[Ice climbing in Ouray. Photo: Kool Cats Photography] Fun is always around the corner in Colorado, and that’s especially true each winter. But there’s more to do than just snow sports. In fact, Colorado is well-known for its top winter carnivals and festivals.
From January through March, there’s bound to be a festival in one of the state’s many historic downtowns each weekend, and they’re all across the board – from the family friendly to the highly competitive.
Best Winter Festivals in CO
Whether you’re in the mood for adventure, or you’re looking for something close to home, head up into the hills this winter and take part in one of Colorado’s epic winter fests. These are a few of the most unique, fun and entertaining winter festival Colorado has to offer, ordered by date.
1. Ullr Fest in Breckenridge
Do you know who Ullr is? That’s the Norse God of Snow, and every winter, Breckenridge hosts the Ullr Fest, in hopes that a celebration of Ullr will bring blankets of fresh snow all winter. Today, the festival is a favorite of locals and visitors. Usually held in mid-January, Ullr Fest brings more than 10,000 people to Breckenridge – many of whom get decked out in their finest Norse Viking gear to honor Ullr.
The event features a gaggle of events, including live entertainment, bonfires, a talent competition and every snow sport imaginable. Plus, it wouldn’t be a festival without a parade through downtown. Jan 9-12, 2019
2. Estes Park Winter Festival
The Estes Park Winter Festival is the perfect winter festival for the whole family. Held each year around Martin Luther King, Jr. weekend, the festival features a packed calendar of winter-themed events like ski and snowboard competitions and demonstrations, ice skating in historic downtown, live music each night and a parade through town.
Plus, Estes Park is a stone’s throw from Rocky Mountain National Park. So it’s easy to steal a day away from the festival to snowshoe or cross-country ski in one of America’s favorite parks. Jan 19-20, 2019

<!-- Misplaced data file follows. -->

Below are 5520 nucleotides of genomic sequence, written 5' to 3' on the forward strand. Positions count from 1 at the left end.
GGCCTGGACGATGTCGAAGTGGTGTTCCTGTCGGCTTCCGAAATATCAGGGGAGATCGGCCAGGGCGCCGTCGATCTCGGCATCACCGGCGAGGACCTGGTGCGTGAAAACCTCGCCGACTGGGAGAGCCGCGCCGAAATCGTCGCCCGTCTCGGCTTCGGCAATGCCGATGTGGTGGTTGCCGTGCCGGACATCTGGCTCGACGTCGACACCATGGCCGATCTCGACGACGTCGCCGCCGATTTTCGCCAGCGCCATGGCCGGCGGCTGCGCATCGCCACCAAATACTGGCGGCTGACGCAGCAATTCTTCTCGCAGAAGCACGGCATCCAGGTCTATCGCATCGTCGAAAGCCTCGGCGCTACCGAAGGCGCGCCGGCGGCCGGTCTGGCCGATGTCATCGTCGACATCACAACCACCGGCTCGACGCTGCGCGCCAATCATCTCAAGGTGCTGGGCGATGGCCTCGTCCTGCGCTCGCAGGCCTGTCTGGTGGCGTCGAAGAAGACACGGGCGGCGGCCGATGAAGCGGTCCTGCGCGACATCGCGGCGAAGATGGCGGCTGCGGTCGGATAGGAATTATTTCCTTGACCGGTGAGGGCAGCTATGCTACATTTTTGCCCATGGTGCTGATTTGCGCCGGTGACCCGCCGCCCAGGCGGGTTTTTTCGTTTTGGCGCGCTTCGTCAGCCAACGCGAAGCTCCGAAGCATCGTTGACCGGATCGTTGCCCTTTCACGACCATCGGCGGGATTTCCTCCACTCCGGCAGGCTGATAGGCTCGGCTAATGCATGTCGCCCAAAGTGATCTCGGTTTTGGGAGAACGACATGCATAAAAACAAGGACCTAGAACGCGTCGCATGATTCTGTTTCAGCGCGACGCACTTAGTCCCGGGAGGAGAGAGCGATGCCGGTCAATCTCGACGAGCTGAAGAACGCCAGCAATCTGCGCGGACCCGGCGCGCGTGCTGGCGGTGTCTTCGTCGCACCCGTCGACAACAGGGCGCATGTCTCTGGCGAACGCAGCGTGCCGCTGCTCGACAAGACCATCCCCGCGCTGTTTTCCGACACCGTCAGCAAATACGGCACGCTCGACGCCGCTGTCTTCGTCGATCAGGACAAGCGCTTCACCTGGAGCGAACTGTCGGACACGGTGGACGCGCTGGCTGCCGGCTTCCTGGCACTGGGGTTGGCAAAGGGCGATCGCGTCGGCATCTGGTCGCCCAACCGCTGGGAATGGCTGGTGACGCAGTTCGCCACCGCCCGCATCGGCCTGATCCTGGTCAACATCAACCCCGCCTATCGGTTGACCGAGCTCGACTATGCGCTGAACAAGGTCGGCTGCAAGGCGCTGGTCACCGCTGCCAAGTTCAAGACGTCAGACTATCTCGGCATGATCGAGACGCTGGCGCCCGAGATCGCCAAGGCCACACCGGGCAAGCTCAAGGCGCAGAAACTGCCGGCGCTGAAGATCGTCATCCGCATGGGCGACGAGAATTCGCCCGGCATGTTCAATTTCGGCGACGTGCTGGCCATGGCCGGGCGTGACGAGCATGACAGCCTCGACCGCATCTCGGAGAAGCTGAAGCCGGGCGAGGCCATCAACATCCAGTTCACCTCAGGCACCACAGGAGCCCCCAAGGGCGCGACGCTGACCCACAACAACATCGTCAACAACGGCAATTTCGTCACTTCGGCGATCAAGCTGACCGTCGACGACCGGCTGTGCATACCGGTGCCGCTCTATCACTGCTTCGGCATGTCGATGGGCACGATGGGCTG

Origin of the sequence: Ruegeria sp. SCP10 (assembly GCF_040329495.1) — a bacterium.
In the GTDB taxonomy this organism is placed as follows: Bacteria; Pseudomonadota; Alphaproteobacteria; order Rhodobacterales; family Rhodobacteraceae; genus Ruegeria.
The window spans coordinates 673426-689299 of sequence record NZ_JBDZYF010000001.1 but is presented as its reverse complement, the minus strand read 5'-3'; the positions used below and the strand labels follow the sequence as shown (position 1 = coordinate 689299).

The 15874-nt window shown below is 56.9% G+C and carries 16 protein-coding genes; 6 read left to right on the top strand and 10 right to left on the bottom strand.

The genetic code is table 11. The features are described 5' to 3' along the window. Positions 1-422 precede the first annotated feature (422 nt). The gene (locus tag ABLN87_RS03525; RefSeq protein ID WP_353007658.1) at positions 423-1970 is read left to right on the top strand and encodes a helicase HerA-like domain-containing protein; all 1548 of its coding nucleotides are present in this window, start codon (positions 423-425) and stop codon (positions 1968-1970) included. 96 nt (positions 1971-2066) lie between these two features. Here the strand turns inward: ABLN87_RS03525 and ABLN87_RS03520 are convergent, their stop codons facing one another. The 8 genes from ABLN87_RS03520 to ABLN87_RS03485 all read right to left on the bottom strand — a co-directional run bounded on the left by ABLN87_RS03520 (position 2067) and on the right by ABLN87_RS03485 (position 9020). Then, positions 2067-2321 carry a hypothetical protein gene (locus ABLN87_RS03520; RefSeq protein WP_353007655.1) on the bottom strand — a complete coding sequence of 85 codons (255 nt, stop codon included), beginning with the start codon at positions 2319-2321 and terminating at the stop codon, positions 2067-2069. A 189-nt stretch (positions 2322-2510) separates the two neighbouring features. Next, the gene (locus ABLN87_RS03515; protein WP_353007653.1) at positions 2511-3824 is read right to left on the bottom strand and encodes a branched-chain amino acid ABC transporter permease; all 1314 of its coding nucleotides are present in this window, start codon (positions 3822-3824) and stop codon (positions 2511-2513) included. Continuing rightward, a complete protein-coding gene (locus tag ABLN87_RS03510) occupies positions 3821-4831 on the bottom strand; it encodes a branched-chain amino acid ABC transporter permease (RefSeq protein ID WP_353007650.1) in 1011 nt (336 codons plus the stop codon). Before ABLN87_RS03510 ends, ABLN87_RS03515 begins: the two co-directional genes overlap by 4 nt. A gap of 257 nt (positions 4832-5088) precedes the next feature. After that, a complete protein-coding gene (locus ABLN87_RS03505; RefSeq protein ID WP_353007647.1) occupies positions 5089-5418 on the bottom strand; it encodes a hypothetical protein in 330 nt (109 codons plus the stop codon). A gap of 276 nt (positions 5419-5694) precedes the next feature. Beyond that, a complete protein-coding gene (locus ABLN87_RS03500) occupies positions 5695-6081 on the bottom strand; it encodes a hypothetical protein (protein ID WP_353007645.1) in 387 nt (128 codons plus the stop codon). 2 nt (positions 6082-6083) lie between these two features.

3. Ouray Ice Festival
If ice climbing is your thing, there isn’t a better place to be than Ouray, Colorado in January. Each year, the tiny town, located about an hour from Telluride, attracts ice climbers and enthusiasts from all over the world for their Ouray Ice Festival.
During the festival, climbers of all skill levels can participate in clinics, workshops and new gear demos. Plus, there are competitive events featuring the best ice climbers from around the world, which attract a sizeable audience each year. Jan 24-27, 2019
4. Snowdown in Durango
Each year, southwestern Colorado heats up a bit during the annual Snowdown in Durango. The festival begins each year on the the last Friday in January or February. One thing that makes the festival stand out is that it has a new theme each year – it’s “Steampunk Snowdown” this year. And revelers dress up in themed-costumes to celebrate.
People pack into Durango’s historic downtown, especially during the parade and fireworks display. There’s a little something for everyone: The nightly parties are a blast, and the kids will enjoy the fireworks and ice skating. Jan 30-Feb 3, 2019
5. Steamboat Winter Carnival
This is hands-down one of the oldest winter festivals in Colorado, and it’s great for the snow-sport enthusiasts. In 2015, the Steamboat Winter Carnival will celebrate 102 years young, and there will be plenty of ways to celebrate. This February festival incorporates a variety of competitive events, including cross-country races, ski and snowboard competitions, and even foot races.
If you’re not in a competitive mood, there’s still plenty to do, including snowboarding and skiing, a fireworks display and nightly entertainment. Plus it takes place in downtown Steamboat Springs. Feb 6-10, 2019
6. Frozen Dead Guy Days in Nederland
Frozen Dead Guy Days might be the most unique festival on this list. Why? Well, the festival is held in honor of a cryogenically frozen man, Bredo Morstel, whose family abandoned him in Nederland, a small town about 25 minutes west of Boulder. That’s why the festival is seems like a winter carnival with a touch of Halloween.
Held on the first weekend in March each year, the festival features tons of “Dead Guy” events you won’t find anywhere else, like coffin races, a slow motion parade, and decorated hearses. Plus, there are plenty of classic winter events like a polar plunge and skiing and snowboarding demonstrations. Mar 8-10, 2019
Did we miss any of your favorite winter festivals? Please share them below.